But we should not be stale. We can’t grow if we don’t change. And if we don’t change, we won’t grow spiritually. If we don’t progress on our spiritual journey, we are only suckling down the milk of God’s Word without ever getting to the meat of it. We stay in a spiritual state of infancy – spiritual babies instead of mature believers.

“Change is one of the ingredients of Christianity. If people could not change, the gospel would be absolutely meaningless…The fact that people can change is the only hope they have.” ~ A.W. Tozer (from Rut, Rot, or Revival)

When believers are spiritually stagnant, we can’t experience the passionate life of being a Jesus follower. And how ever can we be in tune to what the Holy Spirit is leading us to do if we’re mired down in the humdrum?

The same old same old.  But we’ve always done it this way. I think God expects us to boldly step out of our ruts and embrace a vibrant faith, one so exhilarating that is catches on like wild fire.

How can people sit in their pews in their places of worship with an attitude of platitude? How can we sing the same old songs with the same old lack of enthusiasm? Where is our joy in worshiping the King of Kings, Lord of Lords?

How can we stick like superglue to traditions, which really don’t impact our salvation or our spiritual growth one iota, just because we’ve always done it that way?

“Somebody once said that man is made of dust and dust tends to settle. People tend to settle down and do the same things year in and year out, slowing going around in a circle.  When this gets into religion, it is deadly and evil.” ~ A.W. Tozer (from Rut, Rot, or Revival)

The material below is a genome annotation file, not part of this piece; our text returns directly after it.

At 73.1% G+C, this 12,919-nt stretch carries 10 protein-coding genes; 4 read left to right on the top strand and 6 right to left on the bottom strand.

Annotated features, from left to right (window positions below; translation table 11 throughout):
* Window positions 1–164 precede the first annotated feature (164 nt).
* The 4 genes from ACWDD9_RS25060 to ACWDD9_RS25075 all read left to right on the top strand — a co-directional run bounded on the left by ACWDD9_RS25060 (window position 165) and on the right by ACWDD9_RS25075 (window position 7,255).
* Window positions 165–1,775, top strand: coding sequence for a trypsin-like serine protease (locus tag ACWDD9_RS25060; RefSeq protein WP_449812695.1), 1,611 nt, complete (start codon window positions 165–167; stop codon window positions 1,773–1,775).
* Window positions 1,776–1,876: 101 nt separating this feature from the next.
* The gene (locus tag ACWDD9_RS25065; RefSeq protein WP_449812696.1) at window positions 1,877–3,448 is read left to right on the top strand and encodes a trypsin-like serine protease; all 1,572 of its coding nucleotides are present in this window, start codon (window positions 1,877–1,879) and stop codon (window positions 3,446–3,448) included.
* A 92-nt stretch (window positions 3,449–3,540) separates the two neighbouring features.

I don’t understand that kind of ‘religion’ and I guess I never will. I’m one of those people who says I don’t have religion, instead I have faith. And my faith is not in a set of traditions, a certain denomination, a social club, or a certain way of doing things just because it’s always been done before.

My faith is in a flesh and blood Savior who lived on the earth as one of us, died on a cross for me, rose from the grave, and gave me a priceless gift – salvation.

A Savior who expects me to be on fire for Him. To share His message of salvation to others. To express with joy and awe how much I love Him, trust Him, and am grateful for Him and share that with everyone I know – and even those I don’t.

I believe my Savior doesn’t want me to get bogged down in trivial matters that mean nothing when it comes to promoting His kingdom and glorifying Him.  My Savior, the miracle of Easter, expects me to be a soul on fire for Him.

Just like the lyrics to this song by the Christian group, Third Day. Listen here: Soul on Fire.

A soul on fire doesn’t care if we sing praises to God accompanied by an organ, a worship band, or a CD, but if a variation in music is what brings people to Him, then we better change and sing with joy.

A soul on fire doesn’t mind if Sunday morning worship or Bible study during the week takes longer than an hour because a soul on fire wants to spend as much time as possible worshiping the Lord, listening to His messages of truth, learning more about the God we serve, and applying that message to everyday life.   

A soul on fire doesn’t get mired down in trivial matters like which version of the Bible should be read, or what color the sanctuary’s new carpet should be, or where or when communion should be held, or ….whatever.